The cringe factor may be the most important one in determining whether a politician can weather a sex scandal, but cringiness falls along a scale of acceptability that is varied in its shadings.
Anthony Weiner, who is running for mayor of New York, has strayed into territory so peculiar that the public may be cringing less about the offensiveness of his behavior than about his apparent inability to control his impulses — and a parallel inability to avoid self-defeating political embarrassment.
Weiner is just the latest in an unending catalogue of public figures whose sexual peccadilloes have been exposed in embarrassing fashion. The paradigm, of course, was President Clinton, whose embarrassment was all the more acute because of the adolescent neediness suggested by his behavior, combined with the august status of his office. He was not in the back seat of a car. He was in a study off of the Oval Office.
His behavior may not have produced cringes as much as it did a sense of wonder: How could he have? What produced cringes was the over-the-top self-righteousness of politicians seeking to pillory him for his behavior, some of whom were engaging in behavior no less morally questionable.
The former governor of South Carolina, Mark Sanford, created a scandal unique among recent examples when it was revealed that instead of venturing off by himself on the Appalachian Trail, he had been flying away secretly to meet his Argentine lover. It was easy to mock him because of the earnestness of his public sorrow, by which he meant to convey his own moral righteousness through an abundance of self-flagellation. It ended his career as governor, as well as his marriage to a wife who decided she would not be party to his political or personal foolishness.
But then he decided to run for Congress, and he won. It is a curious irony that the states where the family is least stable — high divorce rates, for example — are the same states where family values color the rhetoric of politicians most vividly. It would seem that, based on harsh experience, South Carolinians do not approve of adultery. But if you are really, really sorry, then it appears you can get back in their good graces.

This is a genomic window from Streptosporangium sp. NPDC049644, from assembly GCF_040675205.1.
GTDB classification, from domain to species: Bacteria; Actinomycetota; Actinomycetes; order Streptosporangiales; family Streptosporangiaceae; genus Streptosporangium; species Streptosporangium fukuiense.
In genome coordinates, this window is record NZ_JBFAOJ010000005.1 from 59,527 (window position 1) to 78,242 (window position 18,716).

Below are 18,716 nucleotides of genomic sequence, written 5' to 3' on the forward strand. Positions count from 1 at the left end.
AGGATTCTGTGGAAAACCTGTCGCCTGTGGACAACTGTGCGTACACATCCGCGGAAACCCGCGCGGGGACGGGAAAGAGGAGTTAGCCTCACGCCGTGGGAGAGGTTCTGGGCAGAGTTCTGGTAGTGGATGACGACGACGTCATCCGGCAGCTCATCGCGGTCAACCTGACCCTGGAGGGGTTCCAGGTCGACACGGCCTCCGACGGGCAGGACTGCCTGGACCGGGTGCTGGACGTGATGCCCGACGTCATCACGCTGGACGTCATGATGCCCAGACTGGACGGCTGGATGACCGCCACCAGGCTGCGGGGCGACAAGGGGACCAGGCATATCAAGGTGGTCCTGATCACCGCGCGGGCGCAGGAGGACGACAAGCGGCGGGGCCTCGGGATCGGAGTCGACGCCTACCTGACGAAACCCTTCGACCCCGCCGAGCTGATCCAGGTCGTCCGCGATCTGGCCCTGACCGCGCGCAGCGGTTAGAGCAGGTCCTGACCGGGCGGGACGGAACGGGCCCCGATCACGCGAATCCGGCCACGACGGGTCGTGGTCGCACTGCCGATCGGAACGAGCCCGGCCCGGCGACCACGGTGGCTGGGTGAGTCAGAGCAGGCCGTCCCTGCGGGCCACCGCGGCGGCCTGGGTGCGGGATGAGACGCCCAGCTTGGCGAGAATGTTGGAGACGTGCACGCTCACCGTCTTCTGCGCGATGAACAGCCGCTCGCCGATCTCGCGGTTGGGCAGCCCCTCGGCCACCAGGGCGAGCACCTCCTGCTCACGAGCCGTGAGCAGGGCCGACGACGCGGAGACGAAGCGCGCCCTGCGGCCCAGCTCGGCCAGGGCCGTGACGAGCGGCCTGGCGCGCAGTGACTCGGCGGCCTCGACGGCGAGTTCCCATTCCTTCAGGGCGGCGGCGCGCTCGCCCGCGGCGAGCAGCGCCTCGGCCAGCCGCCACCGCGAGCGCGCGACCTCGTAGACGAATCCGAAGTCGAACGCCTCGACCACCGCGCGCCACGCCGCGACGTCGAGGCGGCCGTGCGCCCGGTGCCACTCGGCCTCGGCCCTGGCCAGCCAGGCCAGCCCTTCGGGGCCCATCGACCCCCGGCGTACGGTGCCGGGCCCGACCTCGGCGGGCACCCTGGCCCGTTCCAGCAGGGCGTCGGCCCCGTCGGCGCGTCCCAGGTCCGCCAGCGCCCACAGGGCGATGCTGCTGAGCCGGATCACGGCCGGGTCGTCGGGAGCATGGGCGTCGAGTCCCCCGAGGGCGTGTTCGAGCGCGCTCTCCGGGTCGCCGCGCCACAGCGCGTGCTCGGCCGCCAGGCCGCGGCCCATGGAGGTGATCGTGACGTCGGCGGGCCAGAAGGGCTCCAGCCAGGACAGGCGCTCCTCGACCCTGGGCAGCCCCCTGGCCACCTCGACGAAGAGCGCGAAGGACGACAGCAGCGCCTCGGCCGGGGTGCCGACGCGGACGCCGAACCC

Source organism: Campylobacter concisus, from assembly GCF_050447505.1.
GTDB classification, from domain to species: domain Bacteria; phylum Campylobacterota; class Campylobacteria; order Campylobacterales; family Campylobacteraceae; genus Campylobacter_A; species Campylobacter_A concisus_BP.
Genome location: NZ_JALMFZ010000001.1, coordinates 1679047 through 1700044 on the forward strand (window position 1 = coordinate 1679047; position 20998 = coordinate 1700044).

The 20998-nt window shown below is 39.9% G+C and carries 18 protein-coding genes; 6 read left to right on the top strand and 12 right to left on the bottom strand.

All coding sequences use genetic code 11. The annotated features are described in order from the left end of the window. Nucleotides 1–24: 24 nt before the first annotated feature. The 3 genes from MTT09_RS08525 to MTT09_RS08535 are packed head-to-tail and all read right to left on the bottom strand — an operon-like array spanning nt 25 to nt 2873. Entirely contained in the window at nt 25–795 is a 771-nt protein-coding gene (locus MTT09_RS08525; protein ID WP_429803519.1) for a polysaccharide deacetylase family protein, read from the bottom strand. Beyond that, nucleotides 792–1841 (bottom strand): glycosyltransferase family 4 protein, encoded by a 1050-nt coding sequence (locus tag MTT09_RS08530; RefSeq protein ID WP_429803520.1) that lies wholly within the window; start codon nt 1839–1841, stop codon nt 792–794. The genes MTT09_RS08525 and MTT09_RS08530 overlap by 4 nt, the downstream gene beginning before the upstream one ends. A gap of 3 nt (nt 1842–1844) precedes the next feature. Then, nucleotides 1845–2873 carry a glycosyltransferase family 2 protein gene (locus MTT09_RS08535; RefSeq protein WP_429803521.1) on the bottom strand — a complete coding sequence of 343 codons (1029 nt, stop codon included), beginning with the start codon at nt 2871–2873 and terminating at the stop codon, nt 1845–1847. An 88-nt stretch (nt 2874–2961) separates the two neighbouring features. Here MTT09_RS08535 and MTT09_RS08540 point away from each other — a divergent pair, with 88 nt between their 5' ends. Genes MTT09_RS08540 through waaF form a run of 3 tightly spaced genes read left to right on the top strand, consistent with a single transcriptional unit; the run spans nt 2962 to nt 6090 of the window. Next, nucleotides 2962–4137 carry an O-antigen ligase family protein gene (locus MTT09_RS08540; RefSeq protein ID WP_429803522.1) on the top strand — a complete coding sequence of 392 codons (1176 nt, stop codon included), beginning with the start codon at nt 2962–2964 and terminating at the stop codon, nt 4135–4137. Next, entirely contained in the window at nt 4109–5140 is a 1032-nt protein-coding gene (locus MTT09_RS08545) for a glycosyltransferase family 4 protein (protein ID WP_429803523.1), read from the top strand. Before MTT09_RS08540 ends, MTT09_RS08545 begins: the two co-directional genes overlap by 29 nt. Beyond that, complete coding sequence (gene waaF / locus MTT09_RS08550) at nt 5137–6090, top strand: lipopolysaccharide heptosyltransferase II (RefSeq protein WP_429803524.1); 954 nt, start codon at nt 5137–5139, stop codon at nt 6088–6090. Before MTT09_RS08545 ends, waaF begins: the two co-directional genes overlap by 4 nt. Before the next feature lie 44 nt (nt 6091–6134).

The latest examples involve the two New Yorkers — Weiner and Eliot Spitzer, the former governor who is now running for New York City comptroller. Spitzer suffered a spectacular fall when the public learned he had frequented high-priced call girls. He had to resign the governorship as a result.
He didn’t exactly fade into obscurity. As a cable TV personality, he thrust his brazen mug in front of the public until people were used to the fact that he had a minimum of shame. That he had used prostitutes does not make him unique among politicians, and it is apparent that the cringes caused by his past actions have diminished
Weiner’s case is of a different order. He had resigned his post as a member of Congress after the public became aware that he had been sending sexually provocative electronic photos of himself by phone to unknown persons. It was harmless but weird — weird enough that he felt compelled to resign. But he had learned his lesson, etc., etc., and he would fix his personal life, he said, his wife standing beside him.
But no. Now it turns out he is admitting to additional sexting, even after learning his lesson, which raises questions, not so much about his sex life, but about his ability to conduct himself as a public figure. His actions have subjected the public to a cringe-inducing example of a would-be mayor from whom not even apologies can be trusted.
The public has reason for concern when sexual misdeeds reveal issues of character that go beyond the ordinary sins of the flesh, about which the public has exhibited a relatively forgiving attitude. Weiner, it appears, has gone a cringe too far.
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